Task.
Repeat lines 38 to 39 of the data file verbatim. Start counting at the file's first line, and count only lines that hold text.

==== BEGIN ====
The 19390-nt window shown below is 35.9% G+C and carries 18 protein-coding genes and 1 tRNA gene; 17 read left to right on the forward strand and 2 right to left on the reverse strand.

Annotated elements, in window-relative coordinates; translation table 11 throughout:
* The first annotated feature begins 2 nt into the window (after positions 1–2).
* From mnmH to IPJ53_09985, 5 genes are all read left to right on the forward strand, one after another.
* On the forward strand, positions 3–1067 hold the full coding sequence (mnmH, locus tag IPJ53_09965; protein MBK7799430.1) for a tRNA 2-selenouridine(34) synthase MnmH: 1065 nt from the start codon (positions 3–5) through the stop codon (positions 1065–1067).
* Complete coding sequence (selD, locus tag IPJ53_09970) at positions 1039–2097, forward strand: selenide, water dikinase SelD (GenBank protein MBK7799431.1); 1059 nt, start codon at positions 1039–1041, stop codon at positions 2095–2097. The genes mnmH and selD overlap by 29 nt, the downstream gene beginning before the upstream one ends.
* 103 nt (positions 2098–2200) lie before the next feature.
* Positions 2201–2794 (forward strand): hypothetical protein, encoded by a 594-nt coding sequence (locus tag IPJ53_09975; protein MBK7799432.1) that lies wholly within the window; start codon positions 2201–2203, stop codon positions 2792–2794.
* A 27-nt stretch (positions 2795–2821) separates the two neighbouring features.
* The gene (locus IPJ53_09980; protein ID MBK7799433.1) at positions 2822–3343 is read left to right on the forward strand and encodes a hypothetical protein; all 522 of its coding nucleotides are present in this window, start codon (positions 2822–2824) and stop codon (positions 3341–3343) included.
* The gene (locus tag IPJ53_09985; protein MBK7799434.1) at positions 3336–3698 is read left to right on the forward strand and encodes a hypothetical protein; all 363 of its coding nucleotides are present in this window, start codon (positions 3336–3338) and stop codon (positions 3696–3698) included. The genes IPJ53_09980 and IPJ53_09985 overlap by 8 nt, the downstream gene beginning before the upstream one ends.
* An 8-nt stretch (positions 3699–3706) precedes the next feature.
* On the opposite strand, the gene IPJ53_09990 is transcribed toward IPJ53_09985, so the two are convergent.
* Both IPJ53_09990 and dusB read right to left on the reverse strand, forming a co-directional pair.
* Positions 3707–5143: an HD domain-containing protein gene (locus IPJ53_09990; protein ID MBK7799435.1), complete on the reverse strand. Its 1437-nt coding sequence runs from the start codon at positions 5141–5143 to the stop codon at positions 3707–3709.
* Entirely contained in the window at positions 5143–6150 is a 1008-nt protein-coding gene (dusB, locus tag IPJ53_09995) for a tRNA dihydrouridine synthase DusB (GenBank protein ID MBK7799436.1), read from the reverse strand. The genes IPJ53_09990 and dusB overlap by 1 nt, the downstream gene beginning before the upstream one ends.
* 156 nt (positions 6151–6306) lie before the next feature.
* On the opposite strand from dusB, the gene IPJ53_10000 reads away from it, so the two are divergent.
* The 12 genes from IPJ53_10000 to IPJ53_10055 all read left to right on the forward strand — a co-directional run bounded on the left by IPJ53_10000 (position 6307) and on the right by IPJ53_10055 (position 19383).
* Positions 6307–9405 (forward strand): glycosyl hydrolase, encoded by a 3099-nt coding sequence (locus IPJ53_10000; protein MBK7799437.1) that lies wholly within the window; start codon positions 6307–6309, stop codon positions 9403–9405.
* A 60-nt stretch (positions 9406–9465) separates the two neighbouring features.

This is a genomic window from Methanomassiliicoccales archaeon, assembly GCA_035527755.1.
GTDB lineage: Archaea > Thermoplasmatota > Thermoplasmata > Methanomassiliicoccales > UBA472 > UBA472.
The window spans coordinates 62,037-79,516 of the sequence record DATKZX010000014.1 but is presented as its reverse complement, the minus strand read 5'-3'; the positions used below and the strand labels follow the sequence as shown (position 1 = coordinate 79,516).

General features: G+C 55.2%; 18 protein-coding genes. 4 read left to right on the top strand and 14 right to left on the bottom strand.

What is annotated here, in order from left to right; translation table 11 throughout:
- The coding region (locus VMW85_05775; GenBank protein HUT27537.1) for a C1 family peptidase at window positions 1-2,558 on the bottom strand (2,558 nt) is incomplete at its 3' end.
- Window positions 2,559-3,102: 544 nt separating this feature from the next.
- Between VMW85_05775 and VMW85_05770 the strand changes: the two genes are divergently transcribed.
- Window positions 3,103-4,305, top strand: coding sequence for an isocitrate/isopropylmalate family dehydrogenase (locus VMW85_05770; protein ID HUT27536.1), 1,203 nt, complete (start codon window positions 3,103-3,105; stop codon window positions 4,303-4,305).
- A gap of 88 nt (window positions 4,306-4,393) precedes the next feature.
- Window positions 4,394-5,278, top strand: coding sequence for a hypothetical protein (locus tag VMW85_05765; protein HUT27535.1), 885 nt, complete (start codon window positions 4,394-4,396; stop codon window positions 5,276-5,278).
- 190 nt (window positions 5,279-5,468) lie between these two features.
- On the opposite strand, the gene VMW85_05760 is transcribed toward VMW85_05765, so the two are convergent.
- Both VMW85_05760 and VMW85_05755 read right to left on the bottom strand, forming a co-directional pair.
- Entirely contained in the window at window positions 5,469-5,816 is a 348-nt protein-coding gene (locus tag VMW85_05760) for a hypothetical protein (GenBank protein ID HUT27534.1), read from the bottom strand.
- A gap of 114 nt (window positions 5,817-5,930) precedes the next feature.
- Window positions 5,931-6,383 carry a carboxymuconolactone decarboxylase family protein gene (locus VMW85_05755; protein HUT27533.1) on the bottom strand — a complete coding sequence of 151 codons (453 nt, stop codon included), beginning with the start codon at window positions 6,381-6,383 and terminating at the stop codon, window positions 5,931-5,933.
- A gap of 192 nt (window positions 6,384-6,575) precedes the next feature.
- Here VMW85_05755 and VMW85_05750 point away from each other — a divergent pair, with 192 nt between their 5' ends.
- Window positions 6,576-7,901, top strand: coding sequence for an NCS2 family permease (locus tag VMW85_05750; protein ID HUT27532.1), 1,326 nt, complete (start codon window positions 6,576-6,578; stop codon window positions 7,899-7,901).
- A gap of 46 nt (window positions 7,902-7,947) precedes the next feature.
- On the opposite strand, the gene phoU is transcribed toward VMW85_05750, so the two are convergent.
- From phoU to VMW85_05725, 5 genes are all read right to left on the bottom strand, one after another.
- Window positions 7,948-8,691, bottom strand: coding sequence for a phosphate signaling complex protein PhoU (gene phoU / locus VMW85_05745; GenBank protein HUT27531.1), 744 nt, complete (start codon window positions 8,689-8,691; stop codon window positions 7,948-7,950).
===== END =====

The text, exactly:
- Window positions 5,931-6,383 carry a carboxymuconolactone decarboxylase family protein gene (locus VMW85_05755; protein HUT27533.1) on the bottom strand — a complete coding sequence of 151 codons (453 nt, stop codon included), beginning with the start codon at window positions 6,381-6,383 and terminating at the stop codon, window positions 5,931-5,933.
- A gap of 192 nt (window positions 6,384-6,575) precedes the next feature.